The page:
The artist explains: “We look at these Impressionist paintings as beautiful pictures of the world, and to a degree they are. But what I am struck by is how much revolution is happening on the planet at the same time that we are looking at these beautiful pictures of people picnicking on the grass. . . . While we are talking and thinking about color in this different kind of way, there are people on the other side of the world who are suffering because of their color.”

Moira Dryer’s Playful and Poetic Art

Moira Dryer: Back in Business is the first comprehensive survey of this innovative and dynamic artist in almost 20 years. Among the first artists to combine both figuration and abstraction, sculpture and painting, Dryer (b. 1957, Toronto, Canada; d. 1992, New York, New York) embodies the independence of spirit and experimentation that museum founder Duncan Phillips championed. A graduate of the School of Visual Arts in New York in 1980, Dryer was a prominent figure in the city’s art scene, showing in galleries, clubs, and art spaces. Her playful and poetic approach to painting, a synthesis of art historical and contemporaneous styles, defies easy categorization. Dryer infused her works with a level of pathos that brought her paintings to life, creating abstract images with biographical elements that responded to her life in New York.

Installation view of Moira Dryer: Back in Business. Photo: Lee Stalsworth. (Left) Untitled, 1988, Casein on wood, 48 x 59 in., Hirshhorn Museum and Sculpture Garden, Smithsonian Institution, Washington, DC, Museum Purchase with funds provided by the Lannan Foundation, 1988 (Right) Captain Courageous, 1990, Casein on wood, 78 x 86 in., Courtesy Van Doren Waxter, New York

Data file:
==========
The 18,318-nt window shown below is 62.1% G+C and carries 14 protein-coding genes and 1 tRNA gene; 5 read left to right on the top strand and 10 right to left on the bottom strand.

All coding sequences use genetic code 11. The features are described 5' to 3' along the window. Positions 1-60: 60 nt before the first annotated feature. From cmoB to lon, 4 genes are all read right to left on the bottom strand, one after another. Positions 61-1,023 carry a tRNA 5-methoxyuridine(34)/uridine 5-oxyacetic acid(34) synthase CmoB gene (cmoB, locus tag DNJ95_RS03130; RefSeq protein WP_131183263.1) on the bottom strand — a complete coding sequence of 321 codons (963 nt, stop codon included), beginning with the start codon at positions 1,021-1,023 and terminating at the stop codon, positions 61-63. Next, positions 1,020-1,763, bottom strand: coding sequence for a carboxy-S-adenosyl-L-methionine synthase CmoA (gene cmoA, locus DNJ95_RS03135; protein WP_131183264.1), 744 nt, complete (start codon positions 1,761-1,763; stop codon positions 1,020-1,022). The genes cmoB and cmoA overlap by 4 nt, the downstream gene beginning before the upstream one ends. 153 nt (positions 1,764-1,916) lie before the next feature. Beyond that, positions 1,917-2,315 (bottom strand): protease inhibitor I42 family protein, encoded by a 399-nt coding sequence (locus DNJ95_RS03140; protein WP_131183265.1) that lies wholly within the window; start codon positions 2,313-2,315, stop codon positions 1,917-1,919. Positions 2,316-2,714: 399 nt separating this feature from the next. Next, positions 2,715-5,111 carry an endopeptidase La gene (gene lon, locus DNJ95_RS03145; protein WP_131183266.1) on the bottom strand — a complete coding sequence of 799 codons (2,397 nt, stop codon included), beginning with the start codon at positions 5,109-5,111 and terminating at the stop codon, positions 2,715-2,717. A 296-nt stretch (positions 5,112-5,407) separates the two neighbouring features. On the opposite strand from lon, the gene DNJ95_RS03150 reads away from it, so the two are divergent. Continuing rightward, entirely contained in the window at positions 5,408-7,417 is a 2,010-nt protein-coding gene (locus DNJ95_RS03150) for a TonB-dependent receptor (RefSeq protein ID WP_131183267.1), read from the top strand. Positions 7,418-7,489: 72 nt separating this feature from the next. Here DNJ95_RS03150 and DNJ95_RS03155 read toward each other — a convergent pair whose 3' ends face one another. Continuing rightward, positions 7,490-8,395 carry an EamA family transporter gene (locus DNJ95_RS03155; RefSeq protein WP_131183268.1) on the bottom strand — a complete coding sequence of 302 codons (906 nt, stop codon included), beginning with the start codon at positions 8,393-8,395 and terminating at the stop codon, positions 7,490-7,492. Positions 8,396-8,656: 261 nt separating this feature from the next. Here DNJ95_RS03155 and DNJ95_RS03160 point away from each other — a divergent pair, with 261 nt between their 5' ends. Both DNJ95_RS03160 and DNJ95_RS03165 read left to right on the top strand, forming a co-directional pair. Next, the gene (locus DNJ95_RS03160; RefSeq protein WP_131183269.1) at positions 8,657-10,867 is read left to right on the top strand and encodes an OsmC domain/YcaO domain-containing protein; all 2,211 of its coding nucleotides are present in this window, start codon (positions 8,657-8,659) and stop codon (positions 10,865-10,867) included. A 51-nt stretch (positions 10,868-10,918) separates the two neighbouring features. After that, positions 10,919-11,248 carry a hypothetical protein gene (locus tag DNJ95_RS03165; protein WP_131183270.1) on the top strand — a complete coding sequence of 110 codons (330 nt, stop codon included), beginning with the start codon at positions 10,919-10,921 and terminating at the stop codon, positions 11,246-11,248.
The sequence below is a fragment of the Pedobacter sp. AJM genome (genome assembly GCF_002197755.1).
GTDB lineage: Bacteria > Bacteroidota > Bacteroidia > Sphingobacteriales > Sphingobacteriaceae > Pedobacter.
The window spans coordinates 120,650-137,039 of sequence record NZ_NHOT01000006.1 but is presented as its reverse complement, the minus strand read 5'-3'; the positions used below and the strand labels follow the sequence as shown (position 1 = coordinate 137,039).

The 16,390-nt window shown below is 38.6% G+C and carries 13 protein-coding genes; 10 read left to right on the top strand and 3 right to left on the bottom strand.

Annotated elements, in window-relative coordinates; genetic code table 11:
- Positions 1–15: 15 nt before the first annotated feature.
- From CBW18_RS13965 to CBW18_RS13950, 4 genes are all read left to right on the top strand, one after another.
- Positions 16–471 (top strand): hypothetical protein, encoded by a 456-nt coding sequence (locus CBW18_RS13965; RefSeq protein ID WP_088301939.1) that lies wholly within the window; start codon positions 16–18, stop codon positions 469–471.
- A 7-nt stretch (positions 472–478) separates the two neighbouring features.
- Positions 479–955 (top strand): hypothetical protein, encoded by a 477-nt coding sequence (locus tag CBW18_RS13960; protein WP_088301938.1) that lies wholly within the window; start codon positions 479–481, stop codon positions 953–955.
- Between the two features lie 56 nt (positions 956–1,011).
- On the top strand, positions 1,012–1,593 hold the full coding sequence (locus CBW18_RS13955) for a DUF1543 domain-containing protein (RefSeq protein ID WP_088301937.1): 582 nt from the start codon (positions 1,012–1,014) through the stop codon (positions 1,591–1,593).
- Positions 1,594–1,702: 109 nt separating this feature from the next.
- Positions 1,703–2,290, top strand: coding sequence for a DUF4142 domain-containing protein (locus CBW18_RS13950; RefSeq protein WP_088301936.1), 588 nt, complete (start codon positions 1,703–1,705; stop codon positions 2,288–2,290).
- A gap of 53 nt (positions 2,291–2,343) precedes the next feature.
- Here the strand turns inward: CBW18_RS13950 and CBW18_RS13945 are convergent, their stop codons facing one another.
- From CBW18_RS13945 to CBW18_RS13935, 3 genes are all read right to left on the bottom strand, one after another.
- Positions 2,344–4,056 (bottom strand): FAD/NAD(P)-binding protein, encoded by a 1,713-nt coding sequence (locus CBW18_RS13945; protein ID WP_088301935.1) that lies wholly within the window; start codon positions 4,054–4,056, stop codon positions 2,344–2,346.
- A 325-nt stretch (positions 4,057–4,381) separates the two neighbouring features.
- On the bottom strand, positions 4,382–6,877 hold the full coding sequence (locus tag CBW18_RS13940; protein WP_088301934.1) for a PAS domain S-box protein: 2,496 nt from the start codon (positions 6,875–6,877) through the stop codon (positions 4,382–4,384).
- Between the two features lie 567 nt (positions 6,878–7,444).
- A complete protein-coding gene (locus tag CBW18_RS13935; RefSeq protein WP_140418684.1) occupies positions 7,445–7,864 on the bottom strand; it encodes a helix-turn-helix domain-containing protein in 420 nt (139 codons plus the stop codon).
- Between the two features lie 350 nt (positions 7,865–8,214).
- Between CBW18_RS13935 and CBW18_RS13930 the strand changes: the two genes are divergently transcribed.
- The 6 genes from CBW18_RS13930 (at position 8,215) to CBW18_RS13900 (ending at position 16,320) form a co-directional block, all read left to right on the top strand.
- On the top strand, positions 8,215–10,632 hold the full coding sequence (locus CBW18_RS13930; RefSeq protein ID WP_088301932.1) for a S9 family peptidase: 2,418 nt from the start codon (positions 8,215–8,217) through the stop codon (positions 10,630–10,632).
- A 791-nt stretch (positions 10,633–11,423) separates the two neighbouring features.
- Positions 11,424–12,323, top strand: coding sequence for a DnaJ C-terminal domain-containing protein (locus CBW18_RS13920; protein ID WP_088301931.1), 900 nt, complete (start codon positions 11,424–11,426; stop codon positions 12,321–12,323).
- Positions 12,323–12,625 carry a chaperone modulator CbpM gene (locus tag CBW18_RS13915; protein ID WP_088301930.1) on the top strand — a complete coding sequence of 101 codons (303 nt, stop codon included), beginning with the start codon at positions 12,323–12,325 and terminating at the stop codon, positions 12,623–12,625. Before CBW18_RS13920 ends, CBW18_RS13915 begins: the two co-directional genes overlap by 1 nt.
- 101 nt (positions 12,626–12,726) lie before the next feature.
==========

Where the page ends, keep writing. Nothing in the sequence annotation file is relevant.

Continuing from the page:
“When I observe my own work, both while making it and afterwards, it is teeming with imagery. I cannot find ‘unrecognizable’ imagery in these paintings. The various styles in painting have been digested into the language and have become familiar. The minute the brush hits there is a fertile association to be made with other paintings elsewhere. It is the reassimilation and reorganizing of how we perceive the imagery that is the new frontier; where the excitement lies.”—Moira Dryer in Tema Celeste, October 1991

Image of Moira Dryer's painting Picture This from 1985

Moira Dryer, Picture This, 1989, Casein on wood, 46 x 48 in., High Museum of Art, Atlanta, Purchase with funds from Iris and Bruce Feinberg

“I used to work in the theater, on props and sets, and I was always very transfixed by the play before the actors came on or after they left the stage. That was my job and that was what I focused on. The lighting would be there, the tension and the audience would be there, but not the actors. Those props had an incredibly provocative effect. . . . So the pieces are the performers themselves, and that’s what I mean about them being animated. I see them as alive. I see them as walking away from the wall. . . . I feel as if they have a figurative scale, a figurative quality. In some cases, it’s less obvious, but there’s a fake quality to it, and that’s also why I used the word ‘prop.’”—Moira Dryer in conversation with Klaus Ottmann, Journal of Contemporary Art, Spring/Summer 1989

Moira Dryer, NBC Nightly News, 1987, Casein on metal, rubber, and wood, 85 x 43 x 22 1/2 in., The Museum of Modern Art, New York, Jeanne C. Thayer Fund, 1995. Photo: Ann Lipscombe